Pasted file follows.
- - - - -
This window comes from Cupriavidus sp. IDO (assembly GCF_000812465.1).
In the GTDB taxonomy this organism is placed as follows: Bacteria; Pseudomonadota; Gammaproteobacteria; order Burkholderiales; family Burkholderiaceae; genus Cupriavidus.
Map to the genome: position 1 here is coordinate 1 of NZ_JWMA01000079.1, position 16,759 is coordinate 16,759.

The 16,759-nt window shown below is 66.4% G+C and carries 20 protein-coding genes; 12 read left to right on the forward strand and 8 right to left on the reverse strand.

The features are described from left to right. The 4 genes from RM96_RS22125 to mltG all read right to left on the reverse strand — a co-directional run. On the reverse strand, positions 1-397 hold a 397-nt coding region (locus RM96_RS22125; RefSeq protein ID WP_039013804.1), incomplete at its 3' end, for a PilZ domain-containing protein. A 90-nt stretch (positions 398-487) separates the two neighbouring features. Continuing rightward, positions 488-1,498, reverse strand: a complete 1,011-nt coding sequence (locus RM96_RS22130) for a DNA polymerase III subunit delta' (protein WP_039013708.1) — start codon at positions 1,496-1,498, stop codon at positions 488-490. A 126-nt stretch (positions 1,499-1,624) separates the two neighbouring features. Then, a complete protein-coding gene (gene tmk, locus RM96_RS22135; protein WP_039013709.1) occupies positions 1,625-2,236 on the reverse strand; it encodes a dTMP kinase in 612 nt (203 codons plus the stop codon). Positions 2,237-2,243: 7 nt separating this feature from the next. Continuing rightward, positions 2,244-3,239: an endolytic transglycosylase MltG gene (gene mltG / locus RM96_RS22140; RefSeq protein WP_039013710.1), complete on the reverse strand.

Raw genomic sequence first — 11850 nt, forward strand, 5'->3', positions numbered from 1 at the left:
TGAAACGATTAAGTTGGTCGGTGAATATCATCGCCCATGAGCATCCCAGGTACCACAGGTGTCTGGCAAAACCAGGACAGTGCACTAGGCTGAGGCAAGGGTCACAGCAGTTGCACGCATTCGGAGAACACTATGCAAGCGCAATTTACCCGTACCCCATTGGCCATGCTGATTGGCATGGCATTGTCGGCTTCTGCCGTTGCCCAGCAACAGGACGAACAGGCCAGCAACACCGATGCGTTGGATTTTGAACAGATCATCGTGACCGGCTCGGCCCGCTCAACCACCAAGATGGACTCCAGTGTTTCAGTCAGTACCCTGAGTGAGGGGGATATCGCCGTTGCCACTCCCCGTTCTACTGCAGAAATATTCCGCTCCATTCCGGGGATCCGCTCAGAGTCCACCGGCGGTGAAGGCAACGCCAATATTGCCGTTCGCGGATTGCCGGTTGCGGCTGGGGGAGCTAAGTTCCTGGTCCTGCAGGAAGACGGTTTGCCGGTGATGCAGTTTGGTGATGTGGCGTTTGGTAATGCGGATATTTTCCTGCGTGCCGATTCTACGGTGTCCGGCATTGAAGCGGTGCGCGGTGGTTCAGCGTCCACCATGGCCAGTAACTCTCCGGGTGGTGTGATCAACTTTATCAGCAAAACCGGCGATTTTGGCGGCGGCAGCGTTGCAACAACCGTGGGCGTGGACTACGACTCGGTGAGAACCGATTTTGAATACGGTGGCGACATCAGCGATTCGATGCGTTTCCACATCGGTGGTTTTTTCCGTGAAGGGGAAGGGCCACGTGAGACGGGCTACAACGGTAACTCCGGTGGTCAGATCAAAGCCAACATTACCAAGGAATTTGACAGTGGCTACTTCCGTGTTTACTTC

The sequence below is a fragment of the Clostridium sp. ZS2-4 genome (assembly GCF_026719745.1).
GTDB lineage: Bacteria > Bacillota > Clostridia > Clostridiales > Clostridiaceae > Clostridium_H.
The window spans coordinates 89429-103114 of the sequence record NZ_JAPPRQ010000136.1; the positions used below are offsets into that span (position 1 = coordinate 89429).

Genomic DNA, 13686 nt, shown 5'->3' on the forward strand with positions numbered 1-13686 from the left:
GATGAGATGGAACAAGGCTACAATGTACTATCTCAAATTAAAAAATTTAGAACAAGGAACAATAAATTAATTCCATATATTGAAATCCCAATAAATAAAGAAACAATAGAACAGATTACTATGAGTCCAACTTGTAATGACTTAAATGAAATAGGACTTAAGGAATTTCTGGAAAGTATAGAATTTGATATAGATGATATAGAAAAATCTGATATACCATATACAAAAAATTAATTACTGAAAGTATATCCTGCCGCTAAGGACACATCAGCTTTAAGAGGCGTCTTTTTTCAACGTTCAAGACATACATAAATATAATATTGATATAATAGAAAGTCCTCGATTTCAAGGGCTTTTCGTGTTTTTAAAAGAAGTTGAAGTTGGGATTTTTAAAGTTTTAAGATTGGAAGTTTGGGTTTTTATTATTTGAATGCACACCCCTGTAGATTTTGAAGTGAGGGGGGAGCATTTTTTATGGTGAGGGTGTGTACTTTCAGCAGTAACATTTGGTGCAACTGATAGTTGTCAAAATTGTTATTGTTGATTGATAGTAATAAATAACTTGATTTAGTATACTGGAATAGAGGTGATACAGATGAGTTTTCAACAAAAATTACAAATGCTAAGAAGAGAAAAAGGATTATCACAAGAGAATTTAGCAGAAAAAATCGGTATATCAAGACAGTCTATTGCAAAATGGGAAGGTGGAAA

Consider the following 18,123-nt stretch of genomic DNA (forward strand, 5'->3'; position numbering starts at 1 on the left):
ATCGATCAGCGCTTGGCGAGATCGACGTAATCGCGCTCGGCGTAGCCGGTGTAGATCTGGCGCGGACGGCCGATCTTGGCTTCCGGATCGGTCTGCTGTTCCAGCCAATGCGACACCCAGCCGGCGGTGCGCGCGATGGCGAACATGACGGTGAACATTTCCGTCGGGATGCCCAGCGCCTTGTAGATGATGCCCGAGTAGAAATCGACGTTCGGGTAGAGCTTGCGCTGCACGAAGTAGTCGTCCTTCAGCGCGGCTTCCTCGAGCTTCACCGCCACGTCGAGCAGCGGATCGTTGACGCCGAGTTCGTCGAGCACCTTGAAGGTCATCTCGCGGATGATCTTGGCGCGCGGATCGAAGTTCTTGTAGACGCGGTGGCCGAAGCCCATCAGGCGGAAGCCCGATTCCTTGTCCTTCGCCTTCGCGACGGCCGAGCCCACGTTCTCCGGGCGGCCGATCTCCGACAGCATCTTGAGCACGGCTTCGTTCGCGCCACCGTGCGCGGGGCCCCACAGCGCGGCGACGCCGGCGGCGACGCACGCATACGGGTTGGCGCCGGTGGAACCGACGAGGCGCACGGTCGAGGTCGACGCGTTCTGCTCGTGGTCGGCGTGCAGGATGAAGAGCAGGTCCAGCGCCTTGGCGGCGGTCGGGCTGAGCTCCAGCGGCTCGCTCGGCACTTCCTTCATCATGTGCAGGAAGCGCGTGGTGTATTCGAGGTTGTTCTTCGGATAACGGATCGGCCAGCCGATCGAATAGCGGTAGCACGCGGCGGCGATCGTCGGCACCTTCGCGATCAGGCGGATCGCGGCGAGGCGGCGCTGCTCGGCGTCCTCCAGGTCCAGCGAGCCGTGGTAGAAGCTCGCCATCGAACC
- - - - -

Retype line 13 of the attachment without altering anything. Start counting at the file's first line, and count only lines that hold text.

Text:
Consider the following 18,123-nt stretch of genomic DNA (forward strand, 5'->3'; position numbering starts at 1 on the left):